Maps on Bing



Ptolemaic map, 1482, from the British Library


I am an avid hiker and I love to look at the satellite views of the places I’ve been hiking on Google Maps.  I am always frustrated by how long it takes Google Maps to load when I zoom in/out, pan around, or switch from street view to aerial to traffic maps.  Imagine my surprise when I found out how much easier this is with Bing! 

Using Bing Maps, there is no loading time between views – it is so smooth and seamless.  Bing maps have many of the same features as Google: views include bird’s eye, aerial, and road maps; you can get driving, walking, or transit system directions; you can view all types of businesses; and finally, you can even get map apps to find the cheapest gas or calculate cab fare.  You can even turn on the “Automatic” view, which will toggle between viewing modes to best suit the map you’re viewing.

It all seems really great.  I found that the search for businesses – restaurants, shopping, and local services, was easier to use than Google and was more in line with the decision engine type of search.  I used the example of looking for a coffee house in my local area.  Using Bing maps, you can refine your search by restaurants; see the “nearby” menu in the screenshot below:


Under restaurants, you have the option of searching for all types of foods, from Caribbean to Halal to Vegetarian, even coffee shops.  The results will display numbered pushpins on the map.

Doing the same search in Google gives this result:


I think it is a bit disappointing.  There is now way to look for the restaurants and businesses as in Bing, not even when you click on “Explore this area.”  I have to type in “coffee shop” to get the results I need.  I think the results were worse too: Google retrieved only results with coffee in the name or category, whereas Bing gave me results for all kinds of coffee-serving places, from Starbucks to Boba Tea House to the local 24-hour donut shop.  I do like how you can see local pictures of attractions, such as the Mission Inn.   But the pretty pictures don’t make up for the slowness of loading the maps or the narrow retrieval.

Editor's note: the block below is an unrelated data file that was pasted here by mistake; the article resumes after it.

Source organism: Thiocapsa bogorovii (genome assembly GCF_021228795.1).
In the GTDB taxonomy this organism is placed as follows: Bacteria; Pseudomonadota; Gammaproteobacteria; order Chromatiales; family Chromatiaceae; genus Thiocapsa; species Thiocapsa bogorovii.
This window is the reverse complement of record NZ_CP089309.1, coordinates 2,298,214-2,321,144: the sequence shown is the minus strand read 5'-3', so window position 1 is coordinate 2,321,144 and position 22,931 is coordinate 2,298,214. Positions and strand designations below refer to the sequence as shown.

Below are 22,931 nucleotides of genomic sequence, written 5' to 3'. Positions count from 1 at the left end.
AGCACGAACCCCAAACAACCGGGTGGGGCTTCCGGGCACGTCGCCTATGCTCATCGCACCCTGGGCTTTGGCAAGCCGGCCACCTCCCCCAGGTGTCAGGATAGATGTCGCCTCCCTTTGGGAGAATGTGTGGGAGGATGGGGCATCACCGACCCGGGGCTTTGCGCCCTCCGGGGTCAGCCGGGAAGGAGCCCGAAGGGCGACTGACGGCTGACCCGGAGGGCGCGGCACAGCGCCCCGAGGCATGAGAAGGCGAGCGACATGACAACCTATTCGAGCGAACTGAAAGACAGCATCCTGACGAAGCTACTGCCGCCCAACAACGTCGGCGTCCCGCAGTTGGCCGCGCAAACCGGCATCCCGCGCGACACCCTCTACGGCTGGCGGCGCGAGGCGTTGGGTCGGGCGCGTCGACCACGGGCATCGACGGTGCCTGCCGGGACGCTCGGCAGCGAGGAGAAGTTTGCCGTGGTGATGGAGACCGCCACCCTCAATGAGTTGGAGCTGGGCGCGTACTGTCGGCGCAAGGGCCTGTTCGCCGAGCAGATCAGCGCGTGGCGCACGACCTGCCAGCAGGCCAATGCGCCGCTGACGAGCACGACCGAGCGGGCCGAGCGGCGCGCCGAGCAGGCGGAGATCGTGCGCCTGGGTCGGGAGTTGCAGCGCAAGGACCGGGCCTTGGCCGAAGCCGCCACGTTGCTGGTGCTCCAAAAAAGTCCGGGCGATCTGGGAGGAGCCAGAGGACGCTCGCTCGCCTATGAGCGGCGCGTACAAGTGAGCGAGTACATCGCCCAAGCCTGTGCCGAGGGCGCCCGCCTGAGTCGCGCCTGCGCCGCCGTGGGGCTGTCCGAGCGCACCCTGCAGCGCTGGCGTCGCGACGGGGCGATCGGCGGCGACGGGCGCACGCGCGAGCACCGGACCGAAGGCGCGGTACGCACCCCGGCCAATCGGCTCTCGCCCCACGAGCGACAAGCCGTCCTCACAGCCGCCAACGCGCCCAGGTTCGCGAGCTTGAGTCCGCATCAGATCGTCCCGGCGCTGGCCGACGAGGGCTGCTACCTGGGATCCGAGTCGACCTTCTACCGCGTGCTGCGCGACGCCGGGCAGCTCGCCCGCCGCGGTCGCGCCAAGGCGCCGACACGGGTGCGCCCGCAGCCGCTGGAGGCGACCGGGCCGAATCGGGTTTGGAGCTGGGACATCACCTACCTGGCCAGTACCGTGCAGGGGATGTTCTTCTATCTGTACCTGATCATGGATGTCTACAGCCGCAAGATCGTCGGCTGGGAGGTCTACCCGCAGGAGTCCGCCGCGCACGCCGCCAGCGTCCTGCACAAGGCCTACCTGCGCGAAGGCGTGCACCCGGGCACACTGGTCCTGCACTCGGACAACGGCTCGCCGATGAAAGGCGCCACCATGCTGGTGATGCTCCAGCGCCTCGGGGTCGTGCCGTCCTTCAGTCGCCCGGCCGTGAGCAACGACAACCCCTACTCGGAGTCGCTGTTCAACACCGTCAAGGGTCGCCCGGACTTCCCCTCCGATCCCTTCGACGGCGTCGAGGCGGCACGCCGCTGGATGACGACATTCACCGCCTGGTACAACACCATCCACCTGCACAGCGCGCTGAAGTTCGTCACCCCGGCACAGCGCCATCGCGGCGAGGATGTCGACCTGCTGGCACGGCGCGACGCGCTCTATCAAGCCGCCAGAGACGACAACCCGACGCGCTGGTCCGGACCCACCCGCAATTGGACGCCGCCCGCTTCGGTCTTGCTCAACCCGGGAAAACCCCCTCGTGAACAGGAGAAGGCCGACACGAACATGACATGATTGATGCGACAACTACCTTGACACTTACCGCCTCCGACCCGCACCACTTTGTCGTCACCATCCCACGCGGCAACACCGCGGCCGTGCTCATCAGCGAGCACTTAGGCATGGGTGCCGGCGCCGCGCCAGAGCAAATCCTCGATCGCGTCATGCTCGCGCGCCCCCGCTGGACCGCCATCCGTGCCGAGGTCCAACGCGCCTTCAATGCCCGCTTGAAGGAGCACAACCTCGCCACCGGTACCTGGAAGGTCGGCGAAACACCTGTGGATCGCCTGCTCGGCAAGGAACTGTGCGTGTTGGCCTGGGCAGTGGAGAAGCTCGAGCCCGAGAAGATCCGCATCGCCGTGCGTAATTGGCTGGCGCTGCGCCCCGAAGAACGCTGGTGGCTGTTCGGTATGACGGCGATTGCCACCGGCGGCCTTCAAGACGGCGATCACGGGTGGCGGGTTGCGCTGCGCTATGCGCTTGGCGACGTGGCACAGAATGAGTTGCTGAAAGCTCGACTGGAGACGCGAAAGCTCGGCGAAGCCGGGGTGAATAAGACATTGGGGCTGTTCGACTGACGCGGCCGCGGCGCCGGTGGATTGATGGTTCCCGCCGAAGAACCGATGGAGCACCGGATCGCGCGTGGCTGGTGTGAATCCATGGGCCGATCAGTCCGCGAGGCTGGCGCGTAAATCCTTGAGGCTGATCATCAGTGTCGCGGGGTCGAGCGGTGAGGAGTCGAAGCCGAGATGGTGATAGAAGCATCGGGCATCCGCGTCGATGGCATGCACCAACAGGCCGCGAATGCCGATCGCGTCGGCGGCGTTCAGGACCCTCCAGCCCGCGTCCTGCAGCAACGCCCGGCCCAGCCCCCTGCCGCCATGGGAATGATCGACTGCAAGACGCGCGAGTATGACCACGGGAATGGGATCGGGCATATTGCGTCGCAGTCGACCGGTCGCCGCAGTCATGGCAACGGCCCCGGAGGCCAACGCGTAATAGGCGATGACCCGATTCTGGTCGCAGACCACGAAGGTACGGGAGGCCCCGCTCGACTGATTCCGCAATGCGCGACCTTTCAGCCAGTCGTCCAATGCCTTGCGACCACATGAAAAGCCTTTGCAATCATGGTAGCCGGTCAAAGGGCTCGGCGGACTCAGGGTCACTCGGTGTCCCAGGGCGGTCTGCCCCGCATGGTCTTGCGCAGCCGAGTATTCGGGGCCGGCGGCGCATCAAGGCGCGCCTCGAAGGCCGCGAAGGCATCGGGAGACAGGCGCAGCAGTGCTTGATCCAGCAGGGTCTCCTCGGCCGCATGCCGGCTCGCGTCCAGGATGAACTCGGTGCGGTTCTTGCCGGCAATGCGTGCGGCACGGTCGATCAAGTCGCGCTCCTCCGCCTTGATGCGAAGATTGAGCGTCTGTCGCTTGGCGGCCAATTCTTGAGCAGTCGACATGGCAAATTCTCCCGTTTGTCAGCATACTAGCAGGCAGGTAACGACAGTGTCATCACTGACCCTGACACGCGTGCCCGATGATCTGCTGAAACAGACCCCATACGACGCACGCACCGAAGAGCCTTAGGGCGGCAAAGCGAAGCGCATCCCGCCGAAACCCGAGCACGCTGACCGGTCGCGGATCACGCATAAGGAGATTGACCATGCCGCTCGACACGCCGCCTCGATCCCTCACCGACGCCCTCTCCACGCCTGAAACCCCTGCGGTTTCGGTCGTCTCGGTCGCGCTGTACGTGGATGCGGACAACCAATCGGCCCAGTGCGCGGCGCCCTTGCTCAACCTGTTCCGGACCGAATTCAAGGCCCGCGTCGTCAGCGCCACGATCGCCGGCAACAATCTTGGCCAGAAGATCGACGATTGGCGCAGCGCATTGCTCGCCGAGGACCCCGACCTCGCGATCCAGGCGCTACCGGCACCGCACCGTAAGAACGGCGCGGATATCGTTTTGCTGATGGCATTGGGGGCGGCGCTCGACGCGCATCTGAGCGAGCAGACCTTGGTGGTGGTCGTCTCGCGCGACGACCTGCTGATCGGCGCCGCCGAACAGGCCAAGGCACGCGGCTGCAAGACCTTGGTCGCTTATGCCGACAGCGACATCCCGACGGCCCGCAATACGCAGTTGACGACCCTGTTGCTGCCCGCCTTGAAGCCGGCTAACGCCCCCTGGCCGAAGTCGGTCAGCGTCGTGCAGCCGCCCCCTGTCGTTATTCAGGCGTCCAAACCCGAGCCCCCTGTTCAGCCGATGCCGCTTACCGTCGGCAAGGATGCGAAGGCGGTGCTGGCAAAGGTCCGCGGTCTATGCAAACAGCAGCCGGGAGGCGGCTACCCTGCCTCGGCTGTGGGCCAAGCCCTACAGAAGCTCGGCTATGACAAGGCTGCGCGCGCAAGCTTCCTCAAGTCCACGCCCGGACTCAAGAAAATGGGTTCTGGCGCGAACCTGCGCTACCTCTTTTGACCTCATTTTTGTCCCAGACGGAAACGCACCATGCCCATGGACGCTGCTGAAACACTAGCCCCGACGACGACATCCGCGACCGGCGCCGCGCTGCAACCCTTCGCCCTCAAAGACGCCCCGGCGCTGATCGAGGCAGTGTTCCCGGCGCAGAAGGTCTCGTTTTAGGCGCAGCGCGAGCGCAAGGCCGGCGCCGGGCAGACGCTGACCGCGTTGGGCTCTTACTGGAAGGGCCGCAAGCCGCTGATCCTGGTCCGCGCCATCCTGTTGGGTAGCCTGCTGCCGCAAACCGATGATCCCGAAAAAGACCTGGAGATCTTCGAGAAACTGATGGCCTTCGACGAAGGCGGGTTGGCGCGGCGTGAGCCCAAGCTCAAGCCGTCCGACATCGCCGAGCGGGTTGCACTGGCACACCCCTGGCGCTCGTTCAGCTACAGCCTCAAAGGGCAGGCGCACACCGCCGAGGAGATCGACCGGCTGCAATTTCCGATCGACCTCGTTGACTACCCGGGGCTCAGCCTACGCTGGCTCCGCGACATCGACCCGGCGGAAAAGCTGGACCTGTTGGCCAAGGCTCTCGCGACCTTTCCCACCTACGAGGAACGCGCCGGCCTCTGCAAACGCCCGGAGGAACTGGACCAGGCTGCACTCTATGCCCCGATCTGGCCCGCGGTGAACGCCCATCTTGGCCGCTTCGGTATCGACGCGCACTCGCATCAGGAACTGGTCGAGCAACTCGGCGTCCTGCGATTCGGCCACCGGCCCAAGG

I was very excited just by the speed with which Bing maps loaded, but there is a downside to it.  They are out of date in some areas.  Of course the first thing I tested out searching with Bing maps is my house.  On Bing, you can still see the old landscaping in our yard, or a bunch of dirt, depending on the zoom.  On Google, at least it is as recent as the dead grass period before we bought the house, and the street view has our new water-wise landscaping.  I also checked how the ever-changing UCR campus looks on each, and they are both very up-to-date.  Bing is known for having great results when it comes to local business, travel, and health information, so it would seem that their Bing Maps effort has been concentrated in those areas too.

Further, Bing Maps doesn’t have extensive street views like Google does, nor do they have Google Earth.  These features are so extremely useful and fun that it would be hard to give up Google Maps entirely.  So, this exercise demonstrates that again, it is important to have choices and different options, and to choose the technology, or search engine, that best suits your needs.  For me, when I’m browsing around the bird’s eye view of my hiking trails, I would prefer Bing.  When it comes to getting directions to that little hole-in-the-wall place, I’ll use Google street view.


Categories: About Bing, Bing vs. Google, Tips & tricks

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